Crossroads (AKA C-Town, Crossy-Cross, The Gorge and, for some reason, Flippy’s Food Arena) is an all-you-can-eat dining facility across from the Guerry Center on Cardiac Hill. I’m now realizing that the above nicknames were suggested to me as a joke so I would mention them in the article. Very funny. Ask me about our fake abstinence program we created at UTC back in the day called Abstinence Now! sometime.
I haven’t been on campus for a meal since about 2006, so the college dining experience, obviously, has changed a bit in 12 years. Compared to the University Center food court, with chains such as Steak n’ Shake, Panda Express, Chick-fil-A, Moe’s Southwestern Grill and Which Wich, Crossroads is a much more utilitarian experience. You pay between $6.75 and $8.25 (depending on the time of day), then you sit and fill yourself with food from all the nine stations. Crossroads is open 7 a.m. to 9 p.m. during the week, and, technically, anybody can dine there. You just have to get there.
Which, by the way, I need to thank WUTC-FM for letting me steal a parking spot for an hour under the guise of being a visitor to the station. You poor students and the parking situation on campus. Sheesh. Has somebody complained about this yet? You should!
Cafeteria dining offers the diner an enormous amount of power. In this case, the $7.75 price tag was not so much that I felt the need to eat as much food as possible without throwing up. At a Chinese buffet, the $13 price tag induces a personal consumption challenge, which is not healthy and terribly sad when you’re dining alone. Everybody around you can sense the self-loathing rising from your booth as you eat the 30th crab rangoon.
Alina offered me a tour of the stations. She is a self-proclaimed veteran of the Crossroads dining lifestyle. Large signs signify what area you’re in—omelets, pasta, desserts, salad, the Comfort Kitchen, drinks, pizza, grilled foods—which makes for easy navigation unless you’re unable to read. They even have a soft-serve ice cream station with those sugar cones we loved as kids. I noticed several of the foods are made to order at each station, so you might have to wait a few minutes to get a burger, omelet or mac and cheese.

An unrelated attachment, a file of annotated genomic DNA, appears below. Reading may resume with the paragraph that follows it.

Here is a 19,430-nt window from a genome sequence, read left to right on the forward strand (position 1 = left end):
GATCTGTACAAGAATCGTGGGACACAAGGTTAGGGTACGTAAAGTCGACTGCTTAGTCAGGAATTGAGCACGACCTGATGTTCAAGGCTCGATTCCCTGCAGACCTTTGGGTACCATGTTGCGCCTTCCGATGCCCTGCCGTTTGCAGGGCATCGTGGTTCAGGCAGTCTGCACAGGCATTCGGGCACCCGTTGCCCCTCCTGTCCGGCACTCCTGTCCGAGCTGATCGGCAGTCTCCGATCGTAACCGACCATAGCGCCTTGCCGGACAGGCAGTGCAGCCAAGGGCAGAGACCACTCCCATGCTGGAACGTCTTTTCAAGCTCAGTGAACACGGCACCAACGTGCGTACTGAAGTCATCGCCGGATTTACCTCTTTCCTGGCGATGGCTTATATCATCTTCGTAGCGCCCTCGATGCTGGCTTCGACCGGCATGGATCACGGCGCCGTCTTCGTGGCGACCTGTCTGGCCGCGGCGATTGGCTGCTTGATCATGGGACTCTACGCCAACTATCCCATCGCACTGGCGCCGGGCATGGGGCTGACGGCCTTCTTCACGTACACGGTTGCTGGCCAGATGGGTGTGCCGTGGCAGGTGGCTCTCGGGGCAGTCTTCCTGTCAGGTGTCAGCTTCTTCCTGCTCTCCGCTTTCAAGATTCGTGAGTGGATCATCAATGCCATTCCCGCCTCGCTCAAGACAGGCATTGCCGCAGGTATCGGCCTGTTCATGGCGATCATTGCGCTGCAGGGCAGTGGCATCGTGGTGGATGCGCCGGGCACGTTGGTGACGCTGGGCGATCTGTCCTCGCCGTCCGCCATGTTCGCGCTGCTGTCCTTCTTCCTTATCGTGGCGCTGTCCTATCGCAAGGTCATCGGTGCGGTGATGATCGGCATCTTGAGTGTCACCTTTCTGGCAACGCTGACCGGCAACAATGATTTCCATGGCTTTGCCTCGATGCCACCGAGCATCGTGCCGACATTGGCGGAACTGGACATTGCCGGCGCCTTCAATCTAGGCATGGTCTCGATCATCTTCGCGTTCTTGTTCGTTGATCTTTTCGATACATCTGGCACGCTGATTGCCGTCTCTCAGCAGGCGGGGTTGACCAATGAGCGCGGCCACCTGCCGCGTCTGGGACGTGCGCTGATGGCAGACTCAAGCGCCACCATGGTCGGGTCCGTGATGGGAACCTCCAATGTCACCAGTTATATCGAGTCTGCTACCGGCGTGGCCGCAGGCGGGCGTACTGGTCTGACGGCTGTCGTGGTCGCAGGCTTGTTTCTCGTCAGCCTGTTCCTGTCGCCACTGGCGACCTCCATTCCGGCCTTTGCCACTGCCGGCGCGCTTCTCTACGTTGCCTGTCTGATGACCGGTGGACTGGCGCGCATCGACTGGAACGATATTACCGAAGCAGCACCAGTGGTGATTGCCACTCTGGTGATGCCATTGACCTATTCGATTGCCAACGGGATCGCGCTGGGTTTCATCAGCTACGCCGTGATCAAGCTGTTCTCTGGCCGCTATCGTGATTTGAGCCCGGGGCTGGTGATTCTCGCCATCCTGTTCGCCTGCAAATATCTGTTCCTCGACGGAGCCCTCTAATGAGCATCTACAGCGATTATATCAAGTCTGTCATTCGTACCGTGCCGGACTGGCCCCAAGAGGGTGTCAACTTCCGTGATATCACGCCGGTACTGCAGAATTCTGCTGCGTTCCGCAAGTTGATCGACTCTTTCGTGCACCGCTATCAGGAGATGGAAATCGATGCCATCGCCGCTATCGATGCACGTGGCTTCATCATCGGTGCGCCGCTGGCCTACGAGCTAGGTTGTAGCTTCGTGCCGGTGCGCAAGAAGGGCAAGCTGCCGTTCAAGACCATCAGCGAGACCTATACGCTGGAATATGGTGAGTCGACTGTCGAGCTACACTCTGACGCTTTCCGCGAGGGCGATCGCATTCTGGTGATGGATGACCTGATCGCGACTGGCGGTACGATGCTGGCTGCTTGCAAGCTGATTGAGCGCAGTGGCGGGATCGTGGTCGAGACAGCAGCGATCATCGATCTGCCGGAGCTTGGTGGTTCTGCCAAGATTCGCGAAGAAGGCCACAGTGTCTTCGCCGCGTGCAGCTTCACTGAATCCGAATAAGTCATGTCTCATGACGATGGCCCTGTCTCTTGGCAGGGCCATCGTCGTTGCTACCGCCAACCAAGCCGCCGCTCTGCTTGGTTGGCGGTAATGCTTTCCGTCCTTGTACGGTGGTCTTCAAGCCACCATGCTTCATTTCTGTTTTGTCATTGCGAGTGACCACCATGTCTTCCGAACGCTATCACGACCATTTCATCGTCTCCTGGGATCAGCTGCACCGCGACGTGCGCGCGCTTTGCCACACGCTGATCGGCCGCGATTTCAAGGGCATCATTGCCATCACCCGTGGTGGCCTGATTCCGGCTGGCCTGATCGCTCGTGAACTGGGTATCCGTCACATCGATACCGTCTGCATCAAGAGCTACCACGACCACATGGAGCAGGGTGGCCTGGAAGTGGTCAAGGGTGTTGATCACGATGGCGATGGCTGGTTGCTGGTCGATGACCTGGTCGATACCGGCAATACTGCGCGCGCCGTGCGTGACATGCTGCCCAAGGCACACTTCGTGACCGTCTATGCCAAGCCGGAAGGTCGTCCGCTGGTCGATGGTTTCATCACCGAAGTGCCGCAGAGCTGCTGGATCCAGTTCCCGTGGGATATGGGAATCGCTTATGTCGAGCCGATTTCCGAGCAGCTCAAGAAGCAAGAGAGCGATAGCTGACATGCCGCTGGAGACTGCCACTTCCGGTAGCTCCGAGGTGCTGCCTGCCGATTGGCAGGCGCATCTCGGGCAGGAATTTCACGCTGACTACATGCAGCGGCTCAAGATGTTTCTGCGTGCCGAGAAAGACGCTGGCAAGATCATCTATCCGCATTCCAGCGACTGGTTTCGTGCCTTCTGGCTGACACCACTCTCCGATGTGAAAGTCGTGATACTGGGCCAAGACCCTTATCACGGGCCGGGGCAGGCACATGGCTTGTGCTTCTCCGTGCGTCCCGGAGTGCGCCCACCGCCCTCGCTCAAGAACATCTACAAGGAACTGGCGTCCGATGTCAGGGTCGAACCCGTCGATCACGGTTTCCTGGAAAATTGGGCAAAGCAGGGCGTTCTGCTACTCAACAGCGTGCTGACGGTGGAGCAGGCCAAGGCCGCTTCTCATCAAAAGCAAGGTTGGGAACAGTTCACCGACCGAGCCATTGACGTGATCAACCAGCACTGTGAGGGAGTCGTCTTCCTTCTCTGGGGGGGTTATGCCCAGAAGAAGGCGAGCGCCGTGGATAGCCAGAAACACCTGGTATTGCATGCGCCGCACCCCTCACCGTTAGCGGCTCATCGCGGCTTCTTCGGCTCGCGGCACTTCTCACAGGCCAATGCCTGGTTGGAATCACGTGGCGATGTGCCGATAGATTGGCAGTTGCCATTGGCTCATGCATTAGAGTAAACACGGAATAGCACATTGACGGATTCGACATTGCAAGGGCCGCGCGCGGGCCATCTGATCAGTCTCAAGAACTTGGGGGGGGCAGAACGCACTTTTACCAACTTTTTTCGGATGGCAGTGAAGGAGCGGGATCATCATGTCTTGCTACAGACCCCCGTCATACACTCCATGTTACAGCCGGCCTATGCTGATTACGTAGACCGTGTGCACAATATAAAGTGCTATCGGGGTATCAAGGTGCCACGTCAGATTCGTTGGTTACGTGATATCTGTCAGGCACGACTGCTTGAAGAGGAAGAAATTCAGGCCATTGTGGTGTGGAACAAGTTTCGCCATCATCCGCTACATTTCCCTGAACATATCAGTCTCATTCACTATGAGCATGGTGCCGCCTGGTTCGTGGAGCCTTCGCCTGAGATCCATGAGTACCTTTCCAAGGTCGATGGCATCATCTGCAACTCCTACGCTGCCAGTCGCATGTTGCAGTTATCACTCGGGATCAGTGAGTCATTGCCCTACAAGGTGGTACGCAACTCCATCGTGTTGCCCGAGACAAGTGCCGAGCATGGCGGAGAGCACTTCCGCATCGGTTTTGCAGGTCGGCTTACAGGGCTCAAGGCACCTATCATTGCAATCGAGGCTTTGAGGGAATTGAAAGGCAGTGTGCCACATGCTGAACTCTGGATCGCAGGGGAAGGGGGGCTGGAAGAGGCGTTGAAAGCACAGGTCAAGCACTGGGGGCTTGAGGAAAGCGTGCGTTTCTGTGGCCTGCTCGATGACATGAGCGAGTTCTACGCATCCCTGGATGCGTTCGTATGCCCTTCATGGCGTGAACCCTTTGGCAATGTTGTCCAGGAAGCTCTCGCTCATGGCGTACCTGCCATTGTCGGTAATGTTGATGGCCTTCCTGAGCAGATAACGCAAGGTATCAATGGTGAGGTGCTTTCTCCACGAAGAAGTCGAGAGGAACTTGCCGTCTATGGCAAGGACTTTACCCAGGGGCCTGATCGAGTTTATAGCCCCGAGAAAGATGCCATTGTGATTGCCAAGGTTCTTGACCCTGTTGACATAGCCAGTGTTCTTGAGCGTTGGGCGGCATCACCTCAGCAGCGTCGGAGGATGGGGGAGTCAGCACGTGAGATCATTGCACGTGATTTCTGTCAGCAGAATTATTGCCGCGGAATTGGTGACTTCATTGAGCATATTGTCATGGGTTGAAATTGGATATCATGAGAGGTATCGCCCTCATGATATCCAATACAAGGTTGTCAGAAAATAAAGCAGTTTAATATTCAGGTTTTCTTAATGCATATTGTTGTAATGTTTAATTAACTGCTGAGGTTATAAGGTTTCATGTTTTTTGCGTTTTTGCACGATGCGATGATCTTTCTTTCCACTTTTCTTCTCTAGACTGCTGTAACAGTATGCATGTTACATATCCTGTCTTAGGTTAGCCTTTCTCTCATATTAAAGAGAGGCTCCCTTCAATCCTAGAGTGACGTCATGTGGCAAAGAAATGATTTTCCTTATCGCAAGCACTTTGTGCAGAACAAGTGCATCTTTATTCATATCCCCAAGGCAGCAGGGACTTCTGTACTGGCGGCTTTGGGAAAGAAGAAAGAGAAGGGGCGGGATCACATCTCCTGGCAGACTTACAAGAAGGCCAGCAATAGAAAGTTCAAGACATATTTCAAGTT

The choice to eat healthy is your own. I saw a guy stack five slices of pizza on a plate and nobody batted an eye. Alina said some students game the system by purchasing lunch, staying in the cafeteria for hours studying and then eating dinner as part of the same visit. There were several people camped out at the center, and honestly, I don’t blame them a bit. College is expensive. The ones who learn how to beat the system will be our leaders one day.
The Culinary Institute of America has a student commons dining area called The Egg. In it, students can enjoy four-star dining, brews (yes, beer), a lounge area, karaoke, movie nights and a fireplace study.
Crossroads is not The Egg. But you can’t help but notice a certain community feel expressed by the employees and students. For example, an employee named Randy saw me taking a photo of the drink station and demanded his photo be taken as well. Alina said students and staff become friends over time and develop caring relationships. She said Crossroads has a familial atmosphere, especially around the annual holiday dinners.
Alina visited Comfort Kitchen, which offered fried fish, a Brussels sprouts and carrot mixture, and kung pao cauliflower. I decided to be gluttonous and visited the grill station first. Several students were in line waiting on cheeseburgers to come off the grill. I assembled a hamburger, threw some fries on a plate and sat down with Alina for lunch. Later, I visited the pizza station for a slice, the dessert station for cookies and the drink station. I also got a few pieces of fruit for the road. Why not?
Apparently, the cooks will often experiment with weird ingredients like Fruity Pebbles or peanut butter as a way to keep students interested. This day, the station offered a “bistro beet burger,” which sounded just awful.
The food was exactly what you expect it to be. My burger tasted like a backyard grilled version; the fries are a basic shoestring variety that salt helps flavor. Alina’s kung pao cauliflower was tasty, but the Brussels sprouts were rather slimy. In 2017, there is no need to boil sprouts. She didn’t eat them and I don’t blame her. The fish was flaky and “more like chicken, but not bad,” she said. I later tried a slice of pizza that was surprisingly good. It reminded me of the Red Baron/Tony’s frozen pizzas (a nostalgic flavor for me) but with a much better crust. We also tried a puffy macaron, which was sweet and delicious. My apple tasted suspiciously like an apple when I ate it later for a midafternoon snack. Curious, no?
Would we go back?
I’m not sure I would visit Campus Crossroads again unless it were a matter of convenience. I would much rather pay a little more for Chick-fil-A, Steak ‘n Shake or Moe’s. Having said that, Crossroads is a great way to eat on a budget. For only $7.75 at lunch, you can eat until you’re exploding. For college students, Crossroads is a no-brainer. Good luck finding a place to park if you’re not a student, though.
The opinions expressed in this column belong solely to the author, not Nooga.com or its employees.